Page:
Adil Agha Khan
Johns Hopkins University Alumnus
and Biotechnology Master’s Student
The cell is indeed a world of its own. Organelles, the organs of the cell, work together in ways so complex they are breathtaking. There are a variety of different organelles to be found in the approximately 37.2 trillion modern-day human cells (Eveleth, 2013). The modern human cell has been evolving and changing since our eukaryotic ancestors showed up around 2 billion or so years ago (Kondo, 2013).
Life itself as we know it on this planet arrived on the scene about 3.8 billion years ago. There is a lot more evolution that has gone on in the making of us than we can “shake a stick at.” Understanding all of it would—well—take about 3.8 billion years or so worth of knowledge. Thus, if a scientist claims to be sure about all aspects of an organelle—like the proteasome—, we should be raising our eyebrows.
The proteasome has been understood by most to be one-dimensional concerning what it does. But not only is this boring; it’s wrong. The proteasome organelle can classically function as a cellular trash collector and a recycler (at least scientists acknowledged it “goes green”). It recognizes dysfunctional proteins which have been marked for destruction with a ubiquitin-molecule tag and degrades them into reusable monomers.
But you can always learn new things. Like just yesterday I found out that candy corn is called as such because when it is stacked, it looks like corn on the cob. There is more to the proteasome than what had been known thanks to new research previously. Let’s now focus on Dr. Kapil Ramachandran and Dr. Seth Margolis.
The former Dr. Ramachandran is a postdoc at Harvard University and the latter, Dr. Margolis. is a former-Harvard postdoc turned primary investigator in biochemical neuroscience at the Johns Hopkins University. They are here to challenge classically-held scientific notions with scientific fact. They are doing the proteasome its due justice, turning the pauper organelle into a prince. But to be fair, we are not talking about just any proteasome. We are talking about what Ramachandran and Margolis call the “nuclear membrane proteasome” or “NMP” (Ramachandran, Margolis, 2017).
This is a proteasome that resides in the membrane of nerve cells. Another group of scientists, Erokhov et al. (2017) describe Ramachandran and Margolis’ discovery as “proteasomes in the mammalian nervous system that directly and rapidly [modulate] neuronal function by degrading intracellular proteins into extracellular peptides that could stimulate neuronal signaling (Erokhov et al., 2017)”. That’s a mouthful. In simpler terms, Ramachandran and Margolis have discovered a proteasome that while functioning in protein recycling creates chemicals that are integral for nerves to communicate between each other. The plot has thickened.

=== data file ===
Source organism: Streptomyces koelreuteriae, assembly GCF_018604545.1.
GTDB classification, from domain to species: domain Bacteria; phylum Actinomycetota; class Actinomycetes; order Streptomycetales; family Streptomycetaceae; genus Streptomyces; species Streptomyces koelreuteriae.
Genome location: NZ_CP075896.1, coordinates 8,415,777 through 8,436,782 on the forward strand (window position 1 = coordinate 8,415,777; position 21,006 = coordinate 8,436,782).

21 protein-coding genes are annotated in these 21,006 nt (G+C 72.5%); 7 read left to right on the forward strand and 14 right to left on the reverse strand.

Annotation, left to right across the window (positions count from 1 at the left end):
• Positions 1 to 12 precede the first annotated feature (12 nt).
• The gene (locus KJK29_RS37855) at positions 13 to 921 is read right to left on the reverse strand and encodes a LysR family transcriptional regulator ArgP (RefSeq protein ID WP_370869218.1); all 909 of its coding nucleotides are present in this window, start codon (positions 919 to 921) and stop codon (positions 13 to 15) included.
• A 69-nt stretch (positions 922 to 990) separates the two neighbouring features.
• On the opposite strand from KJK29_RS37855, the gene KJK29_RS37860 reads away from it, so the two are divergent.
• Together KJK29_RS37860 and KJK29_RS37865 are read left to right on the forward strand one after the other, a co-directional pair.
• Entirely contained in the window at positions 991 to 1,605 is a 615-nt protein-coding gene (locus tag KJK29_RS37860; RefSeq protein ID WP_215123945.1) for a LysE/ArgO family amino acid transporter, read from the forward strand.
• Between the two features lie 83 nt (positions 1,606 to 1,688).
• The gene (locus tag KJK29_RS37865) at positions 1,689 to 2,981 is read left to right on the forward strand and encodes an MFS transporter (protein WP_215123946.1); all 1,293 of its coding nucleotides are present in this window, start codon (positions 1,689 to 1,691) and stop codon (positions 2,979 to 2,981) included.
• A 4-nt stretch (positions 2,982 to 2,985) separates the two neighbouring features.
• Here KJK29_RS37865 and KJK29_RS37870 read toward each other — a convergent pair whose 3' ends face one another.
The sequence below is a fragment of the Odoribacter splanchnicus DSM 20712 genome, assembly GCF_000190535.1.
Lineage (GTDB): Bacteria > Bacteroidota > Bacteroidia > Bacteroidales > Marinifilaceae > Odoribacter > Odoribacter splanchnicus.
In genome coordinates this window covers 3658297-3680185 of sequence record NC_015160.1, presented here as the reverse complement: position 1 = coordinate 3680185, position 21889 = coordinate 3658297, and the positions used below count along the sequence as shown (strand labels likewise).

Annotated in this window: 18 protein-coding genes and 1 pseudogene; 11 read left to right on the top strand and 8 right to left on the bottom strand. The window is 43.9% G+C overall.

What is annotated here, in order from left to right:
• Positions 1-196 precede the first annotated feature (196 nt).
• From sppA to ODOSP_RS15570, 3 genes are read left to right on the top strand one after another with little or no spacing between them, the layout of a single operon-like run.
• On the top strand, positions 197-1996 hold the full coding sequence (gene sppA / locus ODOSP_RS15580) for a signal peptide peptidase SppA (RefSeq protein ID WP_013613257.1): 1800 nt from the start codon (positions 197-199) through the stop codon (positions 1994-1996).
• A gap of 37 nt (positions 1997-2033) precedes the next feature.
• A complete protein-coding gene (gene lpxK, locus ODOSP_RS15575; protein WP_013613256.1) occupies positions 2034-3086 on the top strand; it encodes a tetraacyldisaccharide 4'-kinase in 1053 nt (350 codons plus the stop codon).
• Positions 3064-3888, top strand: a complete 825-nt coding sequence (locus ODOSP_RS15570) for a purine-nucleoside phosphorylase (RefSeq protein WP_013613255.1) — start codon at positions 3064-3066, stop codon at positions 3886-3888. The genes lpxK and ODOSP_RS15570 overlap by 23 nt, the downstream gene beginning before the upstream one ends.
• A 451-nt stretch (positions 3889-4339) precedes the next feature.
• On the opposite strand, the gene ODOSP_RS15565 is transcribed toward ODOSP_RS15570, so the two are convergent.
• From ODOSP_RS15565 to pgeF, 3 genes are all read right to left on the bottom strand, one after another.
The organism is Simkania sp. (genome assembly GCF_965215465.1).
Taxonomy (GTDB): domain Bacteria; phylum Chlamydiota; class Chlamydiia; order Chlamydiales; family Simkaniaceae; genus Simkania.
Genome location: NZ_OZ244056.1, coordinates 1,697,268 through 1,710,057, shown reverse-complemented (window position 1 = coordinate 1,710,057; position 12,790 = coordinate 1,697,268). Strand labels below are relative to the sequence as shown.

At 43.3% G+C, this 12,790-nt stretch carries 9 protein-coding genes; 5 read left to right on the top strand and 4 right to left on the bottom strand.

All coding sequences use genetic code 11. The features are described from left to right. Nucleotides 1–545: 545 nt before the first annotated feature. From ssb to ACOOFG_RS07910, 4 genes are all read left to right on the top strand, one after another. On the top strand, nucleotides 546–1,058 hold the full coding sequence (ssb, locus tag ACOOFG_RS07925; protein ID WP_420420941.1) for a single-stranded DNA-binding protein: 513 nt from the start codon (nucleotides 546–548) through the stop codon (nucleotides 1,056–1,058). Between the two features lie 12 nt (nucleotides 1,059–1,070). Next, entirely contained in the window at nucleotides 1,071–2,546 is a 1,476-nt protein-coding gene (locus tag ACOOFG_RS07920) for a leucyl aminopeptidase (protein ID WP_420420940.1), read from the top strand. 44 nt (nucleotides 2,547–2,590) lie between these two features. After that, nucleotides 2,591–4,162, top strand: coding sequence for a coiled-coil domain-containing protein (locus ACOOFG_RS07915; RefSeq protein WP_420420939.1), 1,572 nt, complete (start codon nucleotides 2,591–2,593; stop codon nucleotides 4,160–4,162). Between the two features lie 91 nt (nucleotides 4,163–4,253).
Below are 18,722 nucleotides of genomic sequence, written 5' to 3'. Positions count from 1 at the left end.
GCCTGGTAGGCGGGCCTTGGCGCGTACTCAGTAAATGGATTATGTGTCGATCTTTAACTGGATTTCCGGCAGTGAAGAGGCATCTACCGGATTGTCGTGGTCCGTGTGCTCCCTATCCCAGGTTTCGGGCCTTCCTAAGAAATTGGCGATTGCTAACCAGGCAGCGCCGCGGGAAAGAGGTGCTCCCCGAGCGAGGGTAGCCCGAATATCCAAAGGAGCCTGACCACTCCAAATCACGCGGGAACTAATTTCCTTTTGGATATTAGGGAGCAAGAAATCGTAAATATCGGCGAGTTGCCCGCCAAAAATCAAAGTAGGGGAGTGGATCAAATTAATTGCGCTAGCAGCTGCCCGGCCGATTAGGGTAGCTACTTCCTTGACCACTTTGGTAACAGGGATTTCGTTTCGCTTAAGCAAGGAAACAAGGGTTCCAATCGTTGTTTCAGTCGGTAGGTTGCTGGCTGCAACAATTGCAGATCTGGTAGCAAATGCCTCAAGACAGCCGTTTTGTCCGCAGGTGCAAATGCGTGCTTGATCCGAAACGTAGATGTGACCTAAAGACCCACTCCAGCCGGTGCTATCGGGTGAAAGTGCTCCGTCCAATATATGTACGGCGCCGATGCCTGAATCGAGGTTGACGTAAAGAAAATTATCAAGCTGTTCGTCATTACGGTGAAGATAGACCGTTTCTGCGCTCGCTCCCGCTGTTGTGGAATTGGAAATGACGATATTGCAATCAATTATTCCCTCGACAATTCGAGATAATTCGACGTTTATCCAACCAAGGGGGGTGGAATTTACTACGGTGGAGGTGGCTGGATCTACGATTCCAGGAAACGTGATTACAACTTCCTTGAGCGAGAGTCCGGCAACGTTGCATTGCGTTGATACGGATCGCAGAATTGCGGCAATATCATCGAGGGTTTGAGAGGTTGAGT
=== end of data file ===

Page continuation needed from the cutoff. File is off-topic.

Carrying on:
Ramachandran and Margolis(2017) experimented and observed that when they turned off the NMP, nervous signaling was also turned off. Further, when they reintroduced the chemical signal produced by the NMP, nervous signaling was turned back on. Now we are scratching our chins saying, “Hmm…”. If the information is at it seems, then this is about nerves communicating or not communicating. It makes sense that the NMP works differently from the “classical” proteasome because its very structure is different.
Typically, the organelle is known as having a degradative subunit in the middle sandwiched by two regulatory caps on either end which regulate the entry of the proteins tagged with the ubiquitin molecule as mentioned earlier. The NMP, though—ever the “black sheep of the family”—has a markedly different structure. It has only two of the three subunits, lacking the caps. Imagine a carb-free burger (no buns). The NMP is not your grandfather’s proteasome.
Understanding the NMP could mean understanding the difference between a neuron firing or not firing. Another metaphor is appreciating the difference between a leg moving when a rubber hammer taps a knee or not tapping a knee. Observing differences between an eye blinking or not helps to illustrate the differences in brain signals or not. Understanding proteasome complexes that modulate neuronal function is an area that demands further investigation.
Evelth, R. (2013). Smart News. Retrieved from https://www.smithsonianmag.com/smart-news/there-are-372-trillion-cells-in-your-body-4941473/
Erokhov, Pavel A., et al.(2017). “Detection of active proteasome structures in brain extracts: proteasome features of August rat brain with violations in monoamine metabolism.”Oncotarget, Aug. 2017, https:// www.-ncbi-nlm-nigov.ezp.welch.jhmi.edu/pmc/articles/PMC5642609.
Kondo,B. (2013). Powerpoint Lecture. “Evolution of the Cell.” Slide 27. Advanced Cell Biology I.
Ramachandran, K V, and S S Margolis. (2017).“A mammalian nervous-System-Specific plasma membrane proteasome complex that modulates neuronal function.” Nature structural and molecular biology., U.S. National Library of Medicine, Apr. 2017, https:// www.ncbi.nlm.nih.gov/pubmed/28287632.
Photo Credit: http://www.bostonbiochem.com/products/proteasome